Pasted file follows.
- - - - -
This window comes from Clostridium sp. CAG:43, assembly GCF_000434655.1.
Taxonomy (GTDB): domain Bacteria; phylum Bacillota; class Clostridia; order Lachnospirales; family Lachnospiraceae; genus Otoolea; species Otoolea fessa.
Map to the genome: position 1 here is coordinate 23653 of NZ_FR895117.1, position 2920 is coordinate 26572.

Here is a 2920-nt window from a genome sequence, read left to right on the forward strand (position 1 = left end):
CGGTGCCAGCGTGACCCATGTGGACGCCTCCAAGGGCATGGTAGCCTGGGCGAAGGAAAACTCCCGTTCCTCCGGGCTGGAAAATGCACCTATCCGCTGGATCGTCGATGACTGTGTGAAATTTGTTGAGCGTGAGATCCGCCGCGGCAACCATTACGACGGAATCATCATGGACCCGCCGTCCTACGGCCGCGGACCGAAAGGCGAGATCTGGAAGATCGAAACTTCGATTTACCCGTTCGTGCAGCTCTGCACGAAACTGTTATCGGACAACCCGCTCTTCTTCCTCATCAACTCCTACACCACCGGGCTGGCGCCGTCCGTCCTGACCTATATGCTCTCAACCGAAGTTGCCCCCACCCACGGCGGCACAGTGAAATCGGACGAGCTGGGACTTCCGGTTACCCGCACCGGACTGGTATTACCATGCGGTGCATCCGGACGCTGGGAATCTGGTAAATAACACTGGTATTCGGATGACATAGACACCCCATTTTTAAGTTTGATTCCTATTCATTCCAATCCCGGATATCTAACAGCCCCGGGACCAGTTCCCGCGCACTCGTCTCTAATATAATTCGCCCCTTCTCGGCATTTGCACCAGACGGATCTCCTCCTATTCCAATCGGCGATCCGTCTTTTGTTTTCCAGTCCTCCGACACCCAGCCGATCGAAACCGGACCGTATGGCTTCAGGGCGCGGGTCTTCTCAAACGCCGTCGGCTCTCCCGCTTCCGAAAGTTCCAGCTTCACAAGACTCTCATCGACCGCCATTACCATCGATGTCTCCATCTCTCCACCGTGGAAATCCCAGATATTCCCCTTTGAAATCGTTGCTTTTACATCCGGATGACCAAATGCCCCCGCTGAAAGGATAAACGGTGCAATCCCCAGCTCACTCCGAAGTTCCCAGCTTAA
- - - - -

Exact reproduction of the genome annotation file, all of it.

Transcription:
This window comes from Clostridium sp. CAG:43, assembly GCF_000434655.1.
Taxonomy (GTDB): domain Bacteria; phylum Bacillota; class Clostridia; order Lachnospirales; family Lachnospiraceae; genus Otoolea; species Otoolea fessa.
Map to the genome: position 1 here is coordinate 23653 of NZ_FR895117.1, position 2920 is coordinate 26572.

Here is a 2920-nt window from a genome sequence, read left to right on the forward strand (position 1 = left end):
CGGTGCCAGCGTGACCCATGTGGACGCCTCCAAGGGCATGGTAGCCTGGGCGAAGGAAAACTCCCGTTCCTCCGGGCTGGAAAATGCACCTATCCGCTGGATCGTCGATGACTGTGTGAAATTTGTTGAGCGTGAGATCCGCCGCGGCAACCATTACGACGGAATCATCATGGACCCGCCGTCCTACGGCCGCGGACCGAAAGGCGAGATCTGGAAGATCGAAACTTCGATTTACCCGTTCGTGCAGCTCTGCACGAAACTGTTATCGGACAACCCGCTCTTCTTCCTCATCAACTCCTACACCACCGGGCTGGCGCCGTCCGTCCTGACCTATATGCTCTCAACCGAAGTTGCCCCCACCCACGGCGGCACAGTGAAATCGGACGAGCTGGGACTTCCGGTTACCCGCACCGGACTGGTATTACCATGCGGTGCATCCGGACGCTGGGAATCTGGTAAATAACACTGGTATTCGGATGACATAGACACCCCATTTTTAAGTTTGATTCCTATTCATTCCAATCCCGGATATCTAACAGCCCCGGGACCAGTTCCCGCGCACTCGTCTCTAATATAATTCGCCCCTTCTCGGCATTTGCACCAGACGGATCTCCTCCTATTCCAATCGGCGATCCGTCTTTTGTTTTCCAGTCCTCCGACACCCAGCCGATCGAAACCGGACCGTATGGCTTCAGGGCGCGGGTCTTCTCAAACGCCGTCGGCTCTCCCGCTTCCGAAAGTTCCAGCTTCACAAGACTCTCATCGACCGCCATTACCATCGATGTCTCCATCTCTCCACCGTGGAAATCCCAGATATTCCCCTTTGAAATCGTTGCTTTTACATCCGGATGACCAAATGCCCCCGCTGAAAGGATAAACGGTGCAATCCCCAGCTCACTCCGAAGTTCCCAGCTTAA